After a mere three games missed while on the active roster–seriously, check out the madness going on with Denard Span—Alejandro De Aza is headed to the DL for whatever is causing his oblique soreness. Comcast Sports Net keeps pairing the announcement with the clip of De Aza bellyflopping onto 2nd base Friday night. It looks painful.
As a result, Jordan Danks is on his way back to Chicago to be a fourth outfielder again, after spending just over a week contributing to the Charlotte Knights championship drive.
DeWayne Wise can’t (or won’t) stop hitting home runs, so Danks is returning to pinch-running and playing defense for Dayan Viciedo until the hot streak ends. That might not be such a downgrade for the time being.
Alejandro was treading water pretty decently since his back started bothering him–.298/.355/.368 since missing the end of the Texas series–but needs his defense and a high batting average on balls in play to be effective. A half-speed De Aza is not worth the effort it will require from him, and given the way he’s been lilting a bit since June and accumulating bumps and bruises, a rest could do him good.
But what’s good for De Aza might be hard to stomach until September. Impact, or even competent bats are at a premium in lineup that employas two of the five worst-hitting regulars in baseball (Ramirez and Beckham, even with their outbursts Monday). Wise needs to continue to hit for power at previously unseen levels as a 34 year-old, to cover up that he’s not going to hit for average (25.8 K% with Sox), nor get on base (no walks with Sox).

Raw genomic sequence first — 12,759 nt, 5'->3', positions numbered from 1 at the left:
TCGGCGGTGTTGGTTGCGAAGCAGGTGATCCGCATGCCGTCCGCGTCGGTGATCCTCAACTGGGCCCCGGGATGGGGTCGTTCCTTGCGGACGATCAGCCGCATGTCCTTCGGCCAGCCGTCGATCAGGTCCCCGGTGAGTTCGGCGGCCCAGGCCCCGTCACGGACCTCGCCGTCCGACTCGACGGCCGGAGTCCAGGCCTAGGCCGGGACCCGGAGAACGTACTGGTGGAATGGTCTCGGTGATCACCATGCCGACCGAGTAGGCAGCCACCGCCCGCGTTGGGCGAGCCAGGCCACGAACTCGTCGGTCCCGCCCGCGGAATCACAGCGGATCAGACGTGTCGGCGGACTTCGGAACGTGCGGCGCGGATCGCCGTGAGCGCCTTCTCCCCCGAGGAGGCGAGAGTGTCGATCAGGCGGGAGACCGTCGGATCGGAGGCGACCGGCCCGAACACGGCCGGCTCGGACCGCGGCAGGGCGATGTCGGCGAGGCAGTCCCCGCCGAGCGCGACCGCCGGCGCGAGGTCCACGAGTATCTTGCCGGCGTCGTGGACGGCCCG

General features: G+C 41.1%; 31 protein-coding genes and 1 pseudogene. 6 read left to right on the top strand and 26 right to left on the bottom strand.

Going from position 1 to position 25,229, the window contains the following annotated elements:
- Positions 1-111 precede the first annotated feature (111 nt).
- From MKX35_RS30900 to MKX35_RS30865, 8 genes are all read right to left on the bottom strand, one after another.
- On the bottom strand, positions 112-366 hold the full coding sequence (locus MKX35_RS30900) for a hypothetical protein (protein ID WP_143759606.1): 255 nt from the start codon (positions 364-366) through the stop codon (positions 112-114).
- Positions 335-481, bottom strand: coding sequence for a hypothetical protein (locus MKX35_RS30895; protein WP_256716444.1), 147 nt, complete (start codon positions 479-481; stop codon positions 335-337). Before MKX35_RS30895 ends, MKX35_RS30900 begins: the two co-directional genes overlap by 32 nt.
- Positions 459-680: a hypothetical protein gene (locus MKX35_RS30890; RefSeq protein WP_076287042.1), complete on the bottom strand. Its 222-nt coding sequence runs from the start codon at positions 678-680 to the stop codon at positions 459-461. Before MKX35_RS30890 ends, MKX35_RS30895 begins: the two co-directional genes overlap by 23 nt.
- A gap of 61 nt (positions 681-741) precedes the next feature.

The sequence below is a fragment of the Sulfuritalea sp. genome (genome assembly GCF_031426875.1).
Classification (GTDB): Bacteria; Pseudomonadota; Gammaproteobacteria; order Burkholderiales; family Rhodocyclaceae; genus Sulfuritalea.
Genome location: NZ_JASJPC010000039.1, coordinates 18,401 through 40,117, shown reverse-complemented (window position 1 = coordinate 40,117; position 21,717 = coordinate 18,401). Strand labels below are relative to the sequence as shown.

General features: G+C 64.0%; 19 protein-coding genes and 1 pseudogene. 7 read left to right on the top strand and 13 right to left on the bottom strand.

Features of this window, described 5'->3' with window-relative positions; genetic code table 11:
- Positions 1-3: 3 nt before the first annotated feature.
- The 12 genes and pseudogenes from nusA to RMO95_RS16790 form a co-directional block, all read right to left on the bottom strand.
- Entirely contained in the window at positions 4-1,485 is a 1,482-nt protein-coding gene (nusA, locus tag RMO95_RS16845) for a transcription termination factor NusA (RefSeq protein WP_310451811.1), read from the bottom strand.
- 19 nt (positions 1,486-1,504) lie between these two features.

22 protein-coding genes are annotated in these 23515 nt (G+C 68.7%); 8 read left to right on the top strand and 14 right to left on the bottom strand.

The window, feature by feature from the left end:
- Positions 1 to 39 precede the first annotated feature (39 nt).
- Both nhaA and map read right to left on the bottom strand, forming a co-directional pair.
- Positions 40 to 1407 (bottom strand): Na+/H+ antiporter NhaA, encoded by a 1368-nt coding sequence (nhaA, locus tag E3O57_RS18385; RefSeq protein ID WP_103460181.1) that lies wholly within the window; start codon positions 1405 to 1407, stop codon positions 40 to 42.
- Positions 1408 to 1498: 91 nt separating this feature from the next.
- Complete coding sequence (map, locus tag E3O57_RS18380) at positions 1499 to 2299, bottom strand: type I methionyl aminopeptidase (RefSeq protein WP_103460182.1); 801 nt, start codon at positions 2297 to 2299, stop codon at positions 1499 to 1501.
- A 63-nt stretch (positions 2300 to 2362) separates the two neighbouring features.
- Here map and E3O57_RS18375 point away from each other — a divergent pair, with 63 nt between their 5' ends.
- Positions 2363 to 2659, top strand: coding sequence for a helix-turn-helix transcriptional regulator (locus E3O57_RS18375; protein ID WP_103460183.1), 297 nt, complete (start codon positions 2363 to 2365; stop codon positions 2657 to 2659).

Curiously, this is a situation Wise has been in before. Carlos Quentin played his last game of 2008 on September 1st, Wise hopped off of the disabled list on September 5th, and played 22 out of the Sox 24 final games, starting 16 of them (14 in left field).
In filling in for an MVP candidate, Wise hit…poorly, but powerfully! He only hit .206/.271/.429 to close out the year, but for four home runs, with half of his hits going for extra-bases. Bad luck on balls in play hurt his performance, but he also clocked a three-run homer in the playoffs, so it seems like things evened out.
That White Sox team also limped to a one-game playoff, were only 10-12 when Wise made appearances, and turned DeWayne into a villan with an ill-advised attempt to lead him off the next season. Fond memories of Wise are very context-dependent, which led me to wonder if his primary appeal was nostalgia, and memories of beating long odds when he was brought on.
Of course, the prevailing credo of the season is “Why not?” DeWayne Wise slugging over .500 for three weeks isn’t anymore bizarre than A.J. Pierzynski doing it for an entire season. Williams is already getting credit for having Wise on hand just in case, as if it were another part of his plan and not scrap heap depth addition. And why not? He’s been racking up credit by clearing low bars he’s set up for himself all year, and if Wise can be something beyond a useless cast-off in the short time before De Aza is well, he wins again.
Questions about how an aging team ended the final stretch injured and beat up will have to wait for another time.